Picton’s veterans fought well as did the Brunswickers but the French pressure was not really arrested until the timely arrival of Alten.

1st Guards Division allowed the Duke to reverse his fortunes and without fresh reserves the French advance was halted.

The French light cavalry in particular, like their originals, performed well in ‘pinning’ the Allied troops and exposing them to efficient French musketry.

Kellerman’s advance, supported by the infantry was instrumental in breaking up Picton’s command but was too little and too late.

The casualty rates were on par with the original action with the Netherlanders and Picton’s Division being especially battered. The ever busy French light cavalry lost about a third of their strength.

The original action is widely seen as an Allied victory and the Duke, perhaps characteristically, claimed the credit when in reality he was blessed with insubordination and fortune.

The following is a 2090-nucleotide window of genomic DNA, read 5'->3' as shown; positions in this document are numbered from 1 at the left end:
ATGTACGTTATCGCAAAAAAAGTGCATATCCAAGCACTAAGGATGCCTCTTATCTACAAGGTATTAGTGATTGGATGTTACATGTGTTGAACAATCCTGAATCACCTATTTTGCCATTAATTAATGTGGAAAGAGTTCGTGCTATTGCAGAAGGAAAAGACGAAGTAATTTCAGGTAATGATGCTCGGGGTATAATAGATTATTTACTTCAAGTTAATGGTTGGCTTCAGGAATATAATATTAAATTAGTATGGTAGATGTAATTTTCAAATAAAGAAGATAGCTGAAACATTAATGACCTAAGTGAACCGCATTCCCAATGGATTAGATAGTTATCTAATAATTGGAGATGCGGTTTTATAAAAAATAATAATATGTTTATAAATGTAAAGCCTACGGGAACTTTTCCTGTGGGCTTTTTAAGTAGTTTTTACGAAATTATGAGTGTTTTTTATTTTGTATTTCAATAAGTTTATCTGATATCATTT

His ‘promise’ to assist Blucher, when in reality his command was strung out was disingenuous.

However, personally, I think that Ney’s offensive action guaranteed that Wellington has his hands full on the 16th and as a result he fulfilled the role ( discounting D’Erlon) allocated to him by the Emperor.

My re-fight, even with the variables introduced, loosely followed the original action and my conclusion is that only an earlier start by a fully closed up command would have bought the result that Ney personally sought.


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Re: The Battle of Quatre Bras 16th June 1815

Beitrag von dirk » Fr 23. Okt 2020, 13:30

Very beautiful pictures.
Beautiful impressive scenes and beautiful landscaping!

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Re: The Battle of Quatre Bras 16th June 1815

Beitrag von Cryns » Sa 24. Okt 2020, 16:58

A great piece of visual storytelling.